Remember back in the 1980s when the New York Times berated the former actor in the White House and his proposed missile defense program, which they named, with noses in the full locked and upturned position, after a recent blockbuster science fiction movie series with knockout special effects?
Hey, that was a long time ago. These days, the Times is totally onboard with some Anti-Industrial White Light & Washington Magic. Maureen Dowd, who in 2009 compared President Obama to Star Trek’s Mr. Spock (in a column presciently titled “Put Aside Logic”), kicks off the new year with yet another science fiction-themed motif, as Newsbusters’ Lachlan Markay writes:
New York Times columnist Maureen Dowd really wants a national security system that looks really nice and has lots of fancy bells and whistles, but is, beneath the shiny exterior, quite mediocre and extremely expensive.
Dowd implied as much when she asked Homeland Security Secretary Janet Napolitano in a New Years Eve interview, “Why is it so hard for those charged with keeping us safe to be as imaginative and innovative as filmmakers like James Cameron?”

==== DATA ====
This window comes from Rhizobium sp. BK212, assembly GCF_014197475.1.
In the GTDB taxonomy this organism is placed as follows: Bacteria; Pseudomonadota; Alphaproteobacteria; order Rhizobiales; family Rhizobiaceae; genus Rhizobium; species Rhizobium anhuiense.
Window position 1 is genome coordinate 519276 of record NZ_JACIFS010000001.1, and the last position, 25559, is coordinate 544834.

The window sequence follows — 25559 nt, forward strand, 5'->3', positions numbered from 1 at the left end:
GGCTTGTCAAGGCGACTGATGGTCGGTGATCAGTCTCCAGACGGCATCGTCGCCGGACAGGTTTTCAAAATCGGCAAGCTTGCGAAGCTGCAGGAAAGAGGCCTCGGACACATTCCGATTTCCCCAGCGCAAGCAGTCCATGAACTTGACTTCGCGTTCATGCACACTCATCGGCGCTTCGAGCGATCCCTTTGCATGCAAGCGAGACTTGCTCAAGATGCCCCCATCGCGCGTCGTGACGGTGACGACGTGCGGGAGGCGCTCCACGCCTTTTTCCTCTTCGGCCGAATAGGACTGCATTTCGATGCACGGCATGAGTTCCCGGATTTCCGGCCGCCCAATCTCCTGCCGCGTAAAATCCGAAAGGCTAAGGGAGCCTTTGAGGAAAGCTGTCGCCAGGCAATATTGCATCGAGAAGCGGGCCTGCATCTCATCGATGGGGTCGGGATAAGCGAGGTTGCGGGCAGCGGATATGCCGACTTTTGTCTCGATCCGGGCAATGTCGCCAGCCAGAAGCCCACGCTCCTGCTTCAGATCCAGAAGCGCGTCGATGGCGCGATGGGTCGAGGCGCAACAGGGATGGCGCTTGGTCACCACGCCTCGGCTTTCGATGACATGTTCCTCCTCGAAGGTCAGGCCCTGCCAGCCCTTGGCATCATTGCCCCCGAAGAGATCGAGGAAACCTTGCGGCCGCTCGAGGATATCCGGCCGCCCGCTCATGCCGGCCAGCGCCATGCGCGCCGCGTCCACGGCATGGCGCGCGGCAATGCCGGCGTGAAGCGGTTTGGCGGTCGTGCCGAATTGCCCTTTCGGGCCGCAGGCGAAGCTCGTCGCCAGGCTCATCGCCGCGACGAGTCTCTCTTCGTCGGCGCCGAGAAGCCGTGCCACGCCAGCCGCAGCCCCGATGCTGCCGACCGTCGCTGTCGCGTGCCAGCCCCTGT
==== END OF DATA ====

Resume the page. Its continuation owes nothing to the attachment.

She knows it’s only a movie, right? Because there’s an Avatar-themed message board with this question on it:
I recently read on the Avatar TypePad Blog, that people are becoming depressed because of the movie. People are realizing that the dream can’t actually come true. I was trying to start a thread where people gave ideas on how to cope with it, as in reading Avatar stuff, Writing ( about avatar of course), painting, or whatever. Just give me some ideas and I’ll try and help them out. Maybe people reading might even get some good ideas that’ll help.
The message thread’s headline is “Ways to cope with the depression of the dream of Pandora being intangible.”
No word yet if the person who posted that is actually MoDo.
On the other hand, I can see why the Times would favor more Hollywood involvement in our frontline defenses, given the root causes of the nation’s current terrorist threat.